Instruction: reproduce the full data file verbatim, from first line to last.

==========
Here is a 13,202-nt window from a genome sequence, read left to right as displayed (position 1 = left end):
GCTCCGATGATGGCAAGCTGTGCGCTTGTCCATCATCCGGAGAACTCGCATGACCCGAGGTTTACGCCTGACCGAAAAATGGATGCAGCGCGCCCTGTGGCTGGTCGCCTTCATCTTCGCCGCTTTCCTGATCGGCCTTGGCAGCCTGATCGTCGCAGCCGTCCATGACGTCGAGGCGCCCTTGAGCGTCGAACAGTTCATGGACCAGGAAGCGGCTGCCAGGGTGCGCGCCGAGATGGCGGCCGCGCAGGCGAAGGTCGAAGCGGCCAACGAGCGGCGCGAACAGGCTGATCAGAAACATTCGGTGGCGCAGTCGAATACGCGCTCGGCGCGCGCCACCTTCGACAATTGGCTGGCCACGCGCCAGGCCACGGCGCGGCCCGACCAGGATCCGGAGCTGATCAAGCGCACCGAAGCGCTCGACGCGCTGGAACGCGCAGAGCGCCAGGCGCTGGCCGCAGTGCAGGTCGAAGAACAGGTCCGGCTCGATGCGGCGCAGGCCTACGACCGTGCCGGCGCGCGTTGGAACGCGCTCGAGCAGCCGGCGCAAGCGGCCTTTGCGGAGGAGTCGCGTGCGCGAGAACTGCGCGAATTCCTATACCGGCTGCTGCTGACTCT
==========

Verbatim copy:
Here is a 13,202-nt window from a genome sequence, read left to right as displayed (position 1 = left end):
GCTCCGATGATGGCAAGCTGTGCGCTTGTCCATCATCCGGAGAACTCGCATGACCCGAGGTTTACGCCTGACCGAAAAATGGATGCAGCGCGCCCTGTGGCTGGTCGCCTTCATCTTCGCCGCTTTCCTGATCGGCCTTGGCAGCCTGATCGTCGCAGCCGTCCATGACGTCGAGGCGCCCTTGAGCGTCGAACAGTTCATGGACCAGGAAGCGGCTGCCAGGGTGCGCGCCGAGATGGCGGCCGCGCAGGCGAAGGTCGAAGCGGCCAACGAGCGGCGCGAACAGGCTGATCAGAAACATTCGGTGGCGCAGTCGAATACGCGCTCGGCGCGCGCCACCTTCGACAATTGGCTGGCCACGCGCCAGGCCACGGCGCGGCCCGACCAGGATCCGGAGCTGATCAAGCGCACCGAAGCGCTCGACGCGCTGGAACGCGCAGAGCGCCAGGCGCTGGCCGCAGTGCAGGTCGAAGAACAGGTCCGGCTCGATGCGGCGCAGGCCTACGACCGTGCCGGCGCGCGTTGGAACGCGCTCGAGCAGCCGGCGCAAGCGGCCTTTGCGGAGGAGTCGCGTGCGCGAGAACTGCGCGAATTCCTATACCGGCTGCTGCTGACTCT